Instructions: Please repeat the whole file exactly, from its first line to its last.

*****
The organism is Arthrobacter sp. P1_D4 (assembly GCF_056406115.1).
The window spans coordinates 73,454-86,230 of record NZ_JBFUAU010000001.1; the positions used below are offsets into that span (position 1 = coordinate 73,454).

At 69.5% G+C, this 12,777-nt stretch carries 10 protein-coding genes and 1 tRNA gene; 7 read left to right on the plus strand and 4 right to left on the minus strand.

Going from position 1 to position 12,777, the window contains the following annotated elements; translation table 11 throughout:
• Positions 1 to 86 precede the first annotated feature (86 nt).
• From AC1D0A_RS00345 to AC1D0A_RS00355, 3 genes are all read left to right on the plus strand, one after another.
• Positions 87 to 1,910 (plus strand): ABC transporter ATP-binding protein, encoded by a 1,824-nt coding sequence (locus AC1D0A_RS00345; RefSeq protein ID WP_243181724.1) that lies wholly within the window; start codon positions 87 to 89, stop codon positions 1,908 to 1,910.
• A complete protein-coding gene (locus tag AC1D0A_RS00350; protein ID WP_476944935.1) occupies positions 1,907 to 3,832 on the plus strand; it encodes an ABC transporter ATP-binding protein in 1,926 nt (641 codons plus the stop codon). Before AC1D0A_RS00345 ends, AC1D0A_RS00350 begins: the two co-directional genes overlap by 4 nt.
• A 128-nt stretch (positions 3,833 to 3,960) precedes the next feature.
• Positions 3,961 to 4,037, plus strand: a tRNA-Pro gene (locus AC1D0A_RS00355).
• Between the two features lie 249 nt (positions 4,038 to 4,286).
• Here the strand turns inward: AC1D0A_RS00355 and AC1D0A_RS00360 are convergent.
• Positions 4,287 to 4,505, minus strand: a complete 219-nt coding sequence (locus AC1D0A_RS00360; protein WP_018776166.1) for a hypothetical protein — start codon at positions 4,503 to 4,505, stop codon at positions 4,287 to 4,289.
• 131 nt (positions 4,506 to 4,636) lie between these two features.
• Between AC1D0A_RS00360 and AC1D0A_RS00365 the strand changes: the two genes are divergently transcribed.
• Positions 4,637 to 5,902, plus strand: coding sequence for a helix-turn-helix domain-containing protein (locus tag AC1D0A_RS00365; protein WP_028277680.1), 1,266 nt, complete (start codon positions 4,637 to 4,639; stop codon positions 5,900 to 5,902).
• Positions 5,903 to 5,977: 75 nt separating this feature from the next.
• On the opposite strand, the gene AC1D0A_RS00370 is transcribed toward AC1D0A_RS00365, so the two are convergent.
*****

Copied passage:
The organism is Arthrobacter sp. P1_D4 (assembly GCF_056406115.1).
The window spans coordinates 73,454-86,230 of record NZ_JBFUAU010000001.1; the positions used below are offsets into that span (position 1 = coordinate 73,454).

At 69.5% G+C, this 12,777-nt stretch carries 10 protein-coding genes and 1 tRNA gene; 7 read left to right on the plus strand and 4 right to left on the minus strand.

Going from position 1 to position 12,777, the window contains the following annotated elements; translation table 11 throughout:
• Positions 1 to 86 precede the first annotated feature (86 nt).
• From AC1D0A_RS00345 to AC1D0A_RS00355, 3 genes are all read left to right on the plus strand, one after another.
• Positions 87 to 1,910 (plus strand): ABC transporter ATP-binding protein, encoded by a 1,824-nt coding sequence (locus AC1D0A_RS00345; RefSeq protein ID WP_243181724.1) that lies wholly within the window; start codon positions 87 to 89, stop codon positions 1,908 to 1,910.
• A complete protein-coding gene (locus tag AC1D0A_RS00350; protein ID WP_476944935.1) occupies positions 1,907 to 3,832 on the plus strand; it encodes an ABC transporter ATP-binding protein in 1,926 nt (641 codons plus the stop codon). Before AC1D0A_RS00345 ends, AC1D0A_RS00350 begins: the two co-directional genes overlap by 4 nt.
• A 128-nt stretch (positions 3,833 to 3,960) precedes the next feature.
• Positions 3,961 to 4,037, plus strand: a tRNA-Pro gene (locus AC1D0A_RS00355).
• Between the two features lie 249 nt (positions 4,038 to 4,286).
• Here the strand turns inward: AC1D0A_RS00355 and AC1D0A_RS00360 are convergent.
• Positions 4,287 to 4,505, minus strand: a complete 219-nt coding sequence (locus AC1D0A_RS00360; protein WP_018776166.1) for a hypothetical protein — start codon at positions 4,503 to 4,505, stop codon at positions 4,287 to 4,289.
• 131 nt (positions 4,506 to 4,636) lie between these two features.
• Between AC1D0A_RS00360 and AC1D0A_RS00365 the strand changes: the two genes are divergently transcribed.
• Positions 4,637 to 5,902, plus strand: coding sequence for a helix-turn-helix domain-containing protein (locus tag AC1D0A_RS00365; protein WP_028277680.1), 1,266 nt, complete (start codon positions 4,637 to 4,639; stop codon positions 5,900 to 5,902).
• Positions 5,903 to 5,977: 75 nt separating this feature from the next.
• On the opposite strand, the gene AC1D0A_RS00370 is transcribed toward AC1D0A_RS00365, so the two are convergent.